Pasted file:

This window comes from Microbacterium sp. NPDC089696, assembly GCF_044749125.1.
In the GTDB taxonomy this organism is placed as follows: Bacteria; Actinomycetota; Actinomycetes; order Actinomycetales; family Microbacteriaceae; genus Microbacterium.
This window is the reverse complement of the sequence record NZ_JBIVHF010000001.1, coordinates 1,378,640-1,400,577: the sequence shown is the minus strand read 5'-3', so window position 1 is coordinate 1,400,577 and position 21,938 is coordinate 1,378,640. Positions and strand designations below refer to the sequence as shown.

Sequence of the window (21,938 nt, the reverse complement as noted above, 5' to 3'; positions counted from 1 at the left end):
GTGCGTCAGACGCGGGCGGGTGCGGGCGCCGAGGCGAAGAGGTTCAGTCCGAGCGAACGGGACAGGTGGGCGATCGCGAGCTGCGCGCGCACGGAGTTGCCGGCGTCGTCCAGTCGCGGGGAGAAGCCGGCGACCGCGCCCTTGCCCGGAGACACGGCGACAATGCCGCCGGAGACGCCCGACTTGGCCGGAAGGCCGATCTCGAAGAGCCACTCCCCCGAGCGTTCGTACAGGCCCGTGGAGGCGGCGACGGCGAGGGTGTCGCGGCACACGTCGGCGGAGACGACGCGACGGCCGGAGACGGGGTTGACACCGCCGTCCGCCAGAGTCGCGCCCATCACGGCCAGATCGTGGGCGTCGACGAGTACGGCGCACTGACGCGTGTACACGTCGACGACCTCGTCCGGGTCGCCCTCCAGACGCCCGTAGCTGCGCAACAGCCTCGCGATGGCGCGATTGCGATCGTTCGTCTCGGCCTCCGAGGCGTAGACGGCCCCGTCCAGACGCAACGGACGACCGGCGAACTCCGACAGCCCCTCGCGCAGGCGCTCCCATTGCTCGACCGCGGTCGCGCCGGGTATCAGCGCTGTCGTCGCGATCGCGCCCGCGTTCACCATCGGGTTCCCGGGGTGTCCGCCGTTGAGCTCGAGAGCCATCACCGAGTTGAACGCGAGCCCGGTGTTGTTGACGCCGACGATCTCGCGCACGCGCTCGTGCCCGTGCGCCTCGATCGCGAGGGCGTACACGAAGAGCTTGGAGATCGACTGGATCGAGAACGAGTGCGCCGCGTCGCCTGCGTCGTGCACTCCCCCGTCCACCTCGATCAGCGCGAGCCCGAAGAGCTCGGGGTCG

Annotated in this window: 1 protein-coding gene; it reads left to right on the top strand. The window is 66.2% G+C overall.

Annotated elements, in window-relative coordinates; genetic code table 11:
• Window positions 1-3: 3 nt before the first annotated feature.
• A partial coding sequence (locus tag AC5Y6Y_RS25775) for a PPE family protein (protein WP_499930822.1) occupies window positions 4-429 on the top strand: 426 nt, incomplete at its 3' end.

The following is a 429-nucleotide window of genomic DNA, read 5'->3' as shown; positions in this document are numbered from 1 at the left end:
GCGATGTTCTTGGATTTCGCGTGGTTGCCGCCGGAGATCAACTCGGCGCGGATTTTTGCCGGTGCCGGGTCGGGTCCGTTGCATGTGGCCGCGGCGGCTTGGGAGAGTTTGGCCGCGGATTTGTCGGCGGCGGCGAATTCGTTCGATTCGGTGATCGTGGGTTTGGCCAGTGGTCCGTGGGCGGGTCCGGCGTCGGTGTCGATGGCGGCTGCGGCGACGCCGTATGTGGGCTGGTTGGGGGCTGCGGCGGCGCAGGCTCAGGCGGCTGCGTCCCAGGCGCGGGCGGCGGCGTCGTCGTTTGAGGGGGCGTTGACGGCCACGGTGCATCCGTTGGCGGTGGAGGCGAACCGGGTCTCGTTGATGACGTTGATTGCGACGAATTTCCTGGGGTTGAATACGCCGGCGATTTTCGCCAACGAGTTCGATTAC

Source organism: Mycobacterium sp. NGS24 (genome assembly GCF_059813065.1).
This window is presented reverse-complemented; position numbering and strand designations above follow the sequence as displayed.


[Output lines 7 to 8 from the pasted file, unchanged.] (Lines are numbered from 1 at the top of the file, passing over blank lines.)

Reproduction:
Annotated elements, in window-relative coordinates; genetic code table 11:
• Window positions 1-3: 3 nt before the first annotated feature.